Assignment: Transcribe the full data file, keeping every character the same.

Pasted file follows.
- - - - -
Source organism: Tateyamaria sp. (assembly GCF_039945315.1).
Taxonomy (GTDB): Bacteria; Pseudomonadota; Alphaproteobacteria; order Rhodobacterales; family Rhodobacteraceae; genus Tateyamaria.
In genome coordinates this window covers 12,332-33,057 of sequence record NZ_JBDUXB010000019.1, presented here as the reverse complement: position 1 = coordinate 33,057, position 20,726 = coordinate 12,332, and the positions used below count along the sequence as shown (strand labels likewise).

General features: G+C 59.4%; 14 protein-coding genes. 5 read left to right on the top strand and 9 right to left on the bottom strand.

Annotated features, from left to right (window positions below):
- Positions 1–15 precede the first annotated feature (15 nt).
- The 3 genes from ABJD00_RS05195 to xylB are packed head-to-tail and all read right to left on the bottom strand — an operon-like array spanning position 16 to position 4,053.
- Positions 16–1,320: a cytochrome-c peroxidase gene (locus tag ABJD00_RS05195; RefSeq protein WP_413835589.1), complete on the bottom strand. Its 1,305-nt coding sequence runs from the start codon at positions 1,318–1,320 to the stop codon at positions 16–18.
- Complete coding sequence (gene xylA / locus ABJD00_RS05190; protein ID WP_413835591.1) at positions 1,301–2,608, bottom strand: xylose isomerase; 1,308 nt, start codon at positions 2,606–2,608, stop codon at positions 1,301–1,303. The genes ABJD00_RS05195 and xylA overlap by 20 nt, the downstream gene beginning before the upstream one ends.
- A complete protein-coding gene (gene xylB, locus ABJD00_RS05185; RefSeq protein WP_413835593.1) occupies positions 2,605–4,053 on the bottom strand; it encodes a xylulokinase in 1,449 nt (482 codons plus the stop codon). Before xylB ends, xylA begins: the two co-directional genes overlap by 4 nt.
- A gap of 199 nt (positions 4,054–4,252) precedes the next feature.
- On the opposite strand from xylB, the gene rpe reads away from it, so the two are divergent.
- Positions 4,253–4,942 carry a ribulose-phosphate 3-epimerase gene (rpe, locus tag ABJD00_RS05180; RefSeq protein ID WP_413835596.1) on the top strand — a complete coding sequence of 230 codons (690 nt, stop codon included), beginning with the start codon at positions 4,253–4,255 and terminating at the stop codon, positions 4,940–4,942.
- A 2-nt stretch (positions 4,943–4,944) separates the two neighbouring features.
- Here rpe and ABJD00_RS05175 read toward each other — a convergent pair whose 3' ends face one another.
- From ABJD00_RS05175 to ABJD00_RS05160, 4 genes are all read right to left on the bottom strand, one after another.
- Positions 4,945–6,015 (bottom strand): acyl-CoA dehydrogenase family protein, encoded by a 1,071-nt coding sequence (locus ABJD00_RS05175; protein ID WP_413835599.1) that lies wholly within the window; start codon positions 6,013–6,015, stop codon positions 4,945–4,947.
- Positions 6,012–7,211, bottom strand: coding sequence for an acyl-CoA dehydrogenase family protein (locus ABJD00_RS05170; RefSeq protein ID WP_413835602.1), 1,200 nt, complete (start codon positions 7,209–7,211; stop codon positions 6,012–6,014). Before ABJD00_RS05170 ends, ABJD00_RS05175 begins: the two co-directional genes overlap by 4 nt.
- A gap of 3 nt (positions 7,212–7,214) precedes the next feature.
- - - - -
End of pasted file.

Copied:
Source organism: Tateyamaria sp. (assembly GCF_039945315.1).
Taxonomy (GTDB): Bacteria; Pseudomonadota; Alphaproteobacteria; order Rhodobacterales; family Rhodobacteraceae; genus Tateyamaria.
In genome coordinates this window covers 12,332-33,057 of sequence record NZ_JBDUXB010000019.1, presented here as the reverse complement: position 1 = coordinate 33,057, position 20,726 = coordinate 12,332, and the positions used below count along the sequence as shown (strand labels likewise).

General features: G+C 59.4%; 14 protein-coding genes. 5 read left to right on the top strand and 9 right to left on the bottom strand.

Annotated features, from left to right (window positions below):
- Positions 1–15 precede the first annotated feature (15 nt).
- The 3 genes from ABJD00_RS05195 to xylB are packed head-to-tail and all read right to left on the bottom strand — an operon-like array spanning position 16 to position 4,053.
- Positions 16–1,320: a cytochrome-c peroxidase gene (locus tag ABJD00_RS05195; RefSeq protein WP_413835589.1), complete on the bottom strand. Its 1,305-nt coding sequence runs from the start codon at positions 1,318–1,320 to the stop codon at positions 16–18.
- Complete coding sequence (gene xylA / locus ABJD00_RS05190; protein ID WP_413835591.1) at positions 1,301–2,608, bottom strand: xylose isomerase; 1,308 nt, start codon at positions 2,606–2,608, stop codon at positions 1,301–1,303. The genes ABJD00_RS05195 and xylA overlap by 20 nt, the downstream gene beginning before the upstream one ends.
- A complete protein-coding gene (gene xylB, locus ABJD00_RS05185; RefSeq protein WP_413835593.1) occupies positions 2,605–4,053 on the bottom strand; it encodes a xylulokinase in 1,449 nt (482 codons plus the stop codon). Before xylB ends, xylA begins: the two co-directional genes overlap by 4 nt.
- A gap of 199 nt (positions 4,054–4,252) precedes the next feature.
- On the opposite strand from xylB, the gene rpe reads away from it, so the two are divergent.
- Positions 4,253–4,942 carry a ribulose-phosphate 3-epimerase gene (rpe, locus tag ABJD00_RS05180; RefSeq protein ID WP_413835596.1) on the top strand — a complete coding sequence of 230 codons (690 nt, stop codon included), beginning with the start codon at positions 4,253–4,255 and terminating at the stop codon, positions 4,940–4,942.
- A 2-nt stretch (positions 4,943–4,944) separates the two neighbouring features.
- Here rpe and ABJD00_RS05175 read toward each other — a convergent pair whose 3' ends face one another.
- From ABJD00_RS05175 to ABJD00_RS05160, 4 genes are all read right to left on the bottom strand, one after another.
- Positions 4,945–6,015 (bottom strand): acyl-CoA dehydrogenase family protein, encoded by a 1,071-nt coding sequence (locus ABJD00_RS05175; protein ID WP_413835599.1) that lies wholly within the window; start codon positions 6,013–6,015, stop codon positions 4,945–4,947.
- Positions 6,012–7,211, bottom strand: coding sequence for an acyl-CoA dehydrogenase family protein (locus ABJD00_RS05170; RefSeq protein ID WP_413835602.1), 1,200 nt, complete (start codon positions 7,209–7,211; stop codon positions 6,012–6,014). Before ABJD00_RS05170 ends, ABJD00_RS05175 begins: the two co-directional genes overlap by 4 nt.
- A gap of 3 nt (positions 7,212–7,214) precedes the next feature.